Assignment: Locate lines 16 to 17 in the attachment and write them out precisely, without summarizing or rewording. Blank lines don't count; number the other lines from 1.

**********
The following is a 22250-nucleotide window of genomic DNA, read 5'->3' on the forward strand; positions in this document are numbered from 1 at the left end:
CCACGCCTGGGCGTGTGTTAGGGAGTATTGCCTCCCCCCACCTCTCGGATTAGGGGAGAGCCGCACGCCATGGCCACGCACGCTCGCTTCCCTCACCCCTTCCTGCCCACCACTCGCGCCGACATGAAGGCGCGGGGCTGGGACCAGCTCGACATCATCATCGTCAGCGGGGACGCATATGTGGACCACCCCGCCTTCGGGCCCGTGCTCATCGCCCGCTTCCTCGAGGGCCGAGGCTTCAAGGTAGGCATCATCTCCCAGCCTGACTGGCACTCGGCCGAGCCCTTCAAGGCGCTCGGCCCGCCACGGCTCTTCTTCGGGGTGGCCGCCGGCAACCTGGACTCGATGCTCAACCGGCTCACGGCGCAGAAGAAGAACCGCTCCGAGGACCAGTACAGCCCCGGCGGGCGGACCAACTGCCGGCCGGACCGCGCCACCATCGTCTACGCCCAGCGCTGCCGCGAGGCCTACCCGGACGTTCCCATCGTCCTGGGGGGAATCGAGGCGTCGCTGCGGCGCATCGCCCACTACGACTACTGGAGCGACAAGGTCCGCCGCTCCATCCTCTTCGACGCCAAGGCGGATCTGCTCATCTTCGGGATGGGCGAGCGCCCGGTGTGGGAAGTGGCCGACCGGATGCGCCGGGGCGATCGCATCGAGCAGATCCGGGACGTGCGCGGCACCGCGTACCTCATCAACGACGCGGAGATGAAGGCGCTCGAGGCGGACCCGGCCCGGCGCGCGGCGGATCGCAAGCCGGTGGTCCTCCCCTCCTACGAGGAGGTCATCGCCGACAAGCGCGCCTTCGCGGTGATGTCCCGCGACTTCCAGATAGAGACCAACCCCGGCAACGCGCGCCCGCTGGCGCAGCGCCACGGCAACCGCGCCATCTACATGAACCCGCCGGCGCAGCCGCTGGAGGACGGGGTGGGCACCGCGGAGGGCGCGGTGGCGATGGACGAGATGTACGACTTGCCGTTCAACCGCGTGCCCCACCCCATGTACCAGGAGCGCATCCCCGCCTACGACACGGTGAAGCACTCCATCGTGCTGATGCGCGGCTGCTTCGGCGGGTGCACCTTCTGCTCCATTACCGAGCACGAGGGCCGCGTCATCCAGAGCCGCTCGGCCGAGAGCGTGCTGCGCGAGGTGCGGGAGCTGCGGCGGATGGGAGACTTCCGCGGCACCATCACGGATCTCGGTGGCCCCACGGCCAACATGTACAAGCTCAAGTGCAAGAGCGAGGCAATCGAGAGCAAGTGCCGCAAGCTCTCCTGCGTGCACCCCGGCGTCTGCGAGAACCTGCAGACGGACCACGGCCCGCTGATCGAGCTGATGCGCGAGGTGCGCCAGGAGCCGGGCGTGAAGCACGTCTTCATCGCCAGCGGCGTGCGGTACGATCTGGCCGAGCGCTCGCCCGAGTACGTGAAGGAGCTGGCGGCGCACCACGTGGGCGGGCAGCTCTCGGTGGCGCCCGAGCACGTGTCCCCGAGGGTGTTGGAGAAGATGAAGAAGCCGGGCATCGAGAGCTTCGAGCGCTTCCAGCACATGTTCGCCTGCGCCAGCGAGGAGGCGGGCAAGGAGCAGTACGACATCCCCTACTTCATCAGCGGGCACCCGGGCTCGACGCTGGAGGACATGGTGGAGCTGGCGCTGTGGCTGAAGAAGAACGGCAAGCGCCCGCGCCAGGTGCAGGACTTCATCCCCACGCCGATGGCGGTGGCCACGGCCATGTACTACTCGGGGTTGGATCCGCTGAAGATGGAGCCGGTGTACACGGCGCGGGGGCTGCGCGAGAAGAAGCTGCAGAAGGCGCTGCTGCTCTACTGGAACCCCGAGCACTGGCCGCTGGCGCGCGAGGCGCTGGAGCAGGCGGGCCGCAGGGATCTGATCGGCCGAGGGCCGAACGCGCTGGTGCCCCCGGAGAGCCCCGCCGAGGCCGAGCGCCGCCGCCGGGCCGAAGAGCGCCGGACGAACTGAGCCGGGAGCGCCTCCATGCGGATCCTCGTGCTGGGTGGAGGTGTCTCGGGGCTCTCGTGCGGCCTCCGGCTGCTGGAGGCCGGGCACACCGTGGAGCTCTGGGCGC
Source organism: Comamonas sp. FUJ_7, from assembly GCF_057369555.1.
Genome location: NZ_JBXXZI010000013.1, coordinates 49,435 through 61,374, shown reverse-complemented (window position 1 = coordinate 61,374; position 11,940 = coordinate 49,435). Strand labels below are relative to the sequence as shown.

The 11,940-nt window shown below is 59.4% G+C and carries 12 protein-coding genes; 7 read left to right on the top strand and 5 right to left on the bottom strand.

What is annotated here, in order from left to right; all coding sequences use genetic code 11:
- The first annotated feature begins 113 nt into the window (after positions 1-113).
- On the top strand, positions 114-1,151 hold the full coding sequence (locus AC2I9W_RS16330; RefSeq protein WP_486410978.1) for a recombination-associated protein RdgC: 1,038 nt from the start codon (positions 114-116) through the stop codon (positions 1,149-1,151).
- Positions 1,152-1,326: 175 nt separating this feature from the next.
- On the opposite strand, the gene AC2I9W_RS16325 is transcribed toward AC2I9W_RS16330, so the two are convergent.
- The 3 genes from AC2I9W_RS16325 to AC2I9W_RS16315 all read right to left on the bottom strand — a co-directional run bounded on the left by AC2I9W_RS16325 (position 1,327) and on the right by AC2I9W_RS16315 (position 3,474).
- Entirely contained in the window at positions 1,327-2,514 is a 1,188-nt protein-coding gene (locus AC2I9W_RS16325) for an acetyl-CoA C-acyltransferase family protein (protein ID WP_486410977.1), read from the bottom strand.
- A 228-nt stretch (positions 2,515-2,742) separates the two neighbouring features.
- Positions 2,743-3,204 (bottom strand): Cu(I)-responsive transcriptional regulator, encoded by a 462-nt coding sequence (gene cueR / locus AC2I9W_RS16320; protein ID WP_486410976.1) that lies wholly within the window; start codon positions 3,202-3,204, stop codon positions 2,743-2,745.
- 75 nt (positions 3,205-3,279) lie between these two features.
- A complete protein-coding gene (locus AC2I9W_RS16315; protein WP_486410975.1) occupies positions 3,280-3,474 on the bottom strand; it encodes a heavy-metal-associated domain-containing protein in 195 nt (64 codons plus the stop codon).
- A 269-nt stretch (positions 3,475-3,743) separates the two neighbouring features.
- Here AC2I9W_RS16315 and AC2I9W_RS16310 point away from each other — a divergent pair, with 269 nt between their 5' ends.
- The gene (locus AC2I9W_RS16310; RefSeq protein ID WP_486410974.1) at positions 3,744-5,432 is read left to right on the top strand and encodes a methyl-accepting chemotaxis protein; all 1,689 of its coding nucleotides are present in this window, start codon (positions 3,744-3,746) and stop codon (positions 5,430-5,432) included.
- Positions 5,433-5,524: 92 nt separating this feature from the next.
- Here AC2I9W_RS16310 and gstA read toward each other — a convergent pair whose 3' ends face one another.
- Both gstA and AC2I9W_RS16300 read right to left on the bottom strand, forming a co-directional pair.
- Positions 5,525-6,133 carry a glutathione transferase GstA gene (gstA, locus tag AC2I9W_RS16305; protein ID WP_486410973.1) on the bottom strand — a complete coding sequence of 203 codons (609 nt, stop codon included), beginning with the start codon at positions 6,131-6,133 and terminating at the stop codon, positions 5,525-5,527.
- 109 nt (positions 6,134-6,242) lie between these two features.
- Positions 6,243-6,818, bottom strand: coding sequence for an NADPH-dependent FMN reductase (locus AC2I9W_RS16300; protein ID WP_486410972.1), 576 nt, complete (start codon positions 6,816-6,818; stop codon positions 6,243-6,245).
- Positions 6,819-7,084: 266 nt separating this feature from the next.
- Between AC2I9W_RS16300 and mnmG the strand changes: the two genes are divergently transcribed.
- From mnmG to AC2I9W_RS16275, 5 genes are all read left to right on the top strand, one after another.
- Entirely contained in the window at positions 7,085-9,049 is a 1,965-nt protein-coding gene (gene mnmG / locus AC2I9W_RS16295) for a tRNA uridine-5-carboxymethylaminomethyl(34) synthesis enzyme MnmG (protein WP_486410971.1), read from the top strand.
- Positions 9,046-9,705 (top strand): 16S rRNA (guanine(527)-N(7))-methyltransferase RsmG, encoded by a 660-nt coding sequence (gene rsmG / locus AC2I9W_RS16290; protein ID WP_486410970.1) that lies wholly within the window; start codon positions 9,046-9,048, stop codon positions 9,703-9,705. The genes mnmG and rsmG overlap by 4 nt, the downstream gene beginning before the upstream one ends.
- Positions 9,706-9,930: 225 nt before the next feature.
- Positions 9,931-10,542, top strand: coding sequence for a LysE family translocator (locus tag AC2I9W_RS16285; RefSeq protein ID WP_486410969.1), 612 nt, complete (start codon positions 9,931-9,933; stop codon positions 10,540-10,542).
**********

- A complete protein-coding gene (locus AC2I9W_RS16315; protein WP_486410975.1) occupies positions 3,280-3,474 on the bottom strand; it encodes a heavy-metal-associated domain-containing protein in 195 nt (64 codons plus the stop codon).
- A 269-nt stretch (positions 3,475-3,743) separates the two neighbouring features.